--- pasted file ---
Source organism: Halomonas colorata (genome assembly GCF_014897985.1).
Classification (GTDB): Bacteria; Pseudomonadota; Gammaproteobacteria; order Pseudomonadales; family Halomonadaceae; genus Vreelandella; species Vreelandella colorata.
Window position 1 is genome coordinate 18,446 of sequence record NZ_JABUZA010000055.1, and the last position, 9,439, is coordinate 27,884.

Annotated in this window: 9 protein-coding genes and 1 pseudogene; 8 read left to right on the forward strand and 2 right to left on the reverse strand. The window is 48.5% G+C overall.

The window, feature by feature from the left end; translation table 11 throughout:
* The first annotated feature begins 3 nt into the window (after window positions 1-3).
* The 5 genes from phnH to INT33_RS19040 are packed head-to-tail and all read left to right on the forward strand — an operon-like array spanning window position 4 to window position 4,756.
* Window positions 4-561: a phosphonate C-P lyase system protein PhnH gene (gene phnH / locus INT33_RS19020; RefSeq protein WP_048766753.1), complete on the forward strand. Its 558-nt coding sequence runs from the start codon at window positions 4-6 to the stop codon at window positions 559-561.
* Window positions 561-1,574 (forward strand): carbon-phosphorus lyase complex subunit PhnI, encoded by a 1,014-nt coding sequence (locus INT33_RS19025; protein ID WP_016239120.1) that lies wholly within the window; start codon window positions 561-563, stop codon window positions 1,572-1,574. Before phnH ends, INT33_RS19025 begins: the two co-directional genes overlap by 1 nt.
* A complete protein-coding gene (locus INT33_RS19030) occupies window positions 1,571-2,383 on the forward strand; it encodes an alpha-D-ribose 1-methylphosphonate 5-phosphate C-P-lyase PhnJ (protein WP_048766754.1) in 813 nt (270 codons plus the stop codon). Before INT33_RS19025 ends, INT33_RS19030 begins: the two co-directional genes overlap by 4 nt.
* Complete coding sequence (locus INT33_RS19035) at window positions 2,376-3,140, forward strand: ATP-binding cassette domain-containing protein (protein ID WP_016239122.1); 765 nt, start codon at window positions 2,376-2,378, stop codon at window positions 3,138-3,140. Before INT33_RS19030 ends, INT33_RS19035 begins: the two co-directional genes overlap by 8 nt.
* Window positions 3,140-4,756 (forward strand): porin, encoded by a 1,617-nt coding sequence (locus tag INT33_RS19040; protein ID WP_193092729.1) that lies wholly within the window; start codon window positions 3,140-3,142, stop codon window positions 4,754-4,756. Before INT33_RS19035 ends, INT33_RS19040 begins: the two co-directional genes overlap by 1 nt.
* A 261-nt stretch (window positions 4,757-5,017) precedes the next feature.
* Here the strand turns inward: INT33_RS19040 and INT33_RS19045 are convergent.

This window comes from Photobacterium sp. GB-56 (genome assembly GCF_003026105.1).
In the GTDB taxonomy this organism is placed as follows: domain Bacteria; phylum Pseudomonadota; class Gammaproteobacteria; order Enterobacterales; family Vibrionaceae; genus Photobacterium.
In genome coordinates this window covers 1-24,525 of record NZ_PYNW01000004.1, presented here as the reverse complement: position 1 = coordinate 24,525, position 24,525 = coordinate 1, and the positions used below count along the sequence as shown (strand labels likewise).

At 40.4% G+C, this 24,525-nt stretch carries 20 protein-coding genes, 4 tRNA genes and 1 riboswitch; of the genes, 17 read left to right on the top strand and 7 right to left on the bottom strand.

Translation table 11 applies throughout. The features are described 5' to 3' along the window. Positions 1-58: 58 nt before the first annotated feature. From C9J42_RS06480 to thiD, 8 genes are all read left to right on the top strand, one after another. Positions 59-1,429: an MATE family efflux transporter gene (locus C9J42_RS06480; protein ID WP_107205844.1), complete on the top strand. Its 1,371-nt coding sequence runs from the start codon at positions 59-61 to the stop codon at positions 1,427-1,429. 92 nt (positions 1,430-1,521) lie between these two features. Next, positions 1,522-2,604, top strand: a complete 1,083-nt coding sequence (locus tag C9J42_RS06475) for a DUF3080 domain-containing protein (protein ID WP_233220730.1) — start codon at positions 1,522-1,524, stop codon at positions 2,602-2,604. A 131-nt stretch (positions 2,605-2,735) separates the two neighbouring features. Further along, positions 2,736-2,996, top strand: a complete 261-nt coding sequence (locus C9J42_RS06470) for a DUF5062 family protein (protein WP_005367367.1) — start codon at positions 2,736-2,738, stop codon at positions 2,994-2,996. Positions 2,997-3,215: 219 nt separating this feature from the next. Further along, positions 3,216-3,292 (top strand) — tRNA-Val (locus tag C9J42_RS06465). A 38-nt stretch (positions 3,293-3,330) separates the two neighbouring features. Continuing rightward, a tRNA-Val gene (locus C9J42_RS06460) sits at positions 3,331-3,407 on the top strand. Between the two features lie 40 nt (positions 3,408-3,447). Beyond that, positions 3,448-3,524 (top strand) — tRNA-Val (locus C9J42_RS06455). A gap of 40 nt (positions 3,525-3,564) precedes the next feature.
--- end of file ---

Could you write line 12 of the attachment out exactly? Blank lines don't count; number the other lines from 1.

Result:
* Window positions 3,140-4,756 (forward strand): porin, encoded by a 1,617-nt coding sequence (locus tag INT33_RS19040; protein ID WP_193092729.1) that lies wholly within the window; start codon window positions 3,140-3,142, stop codon window positions 4,754-4,756. Before INT33_RS19035 ends, INT33_RS19040 begins: the two co-directional genes overlap by 1 nt.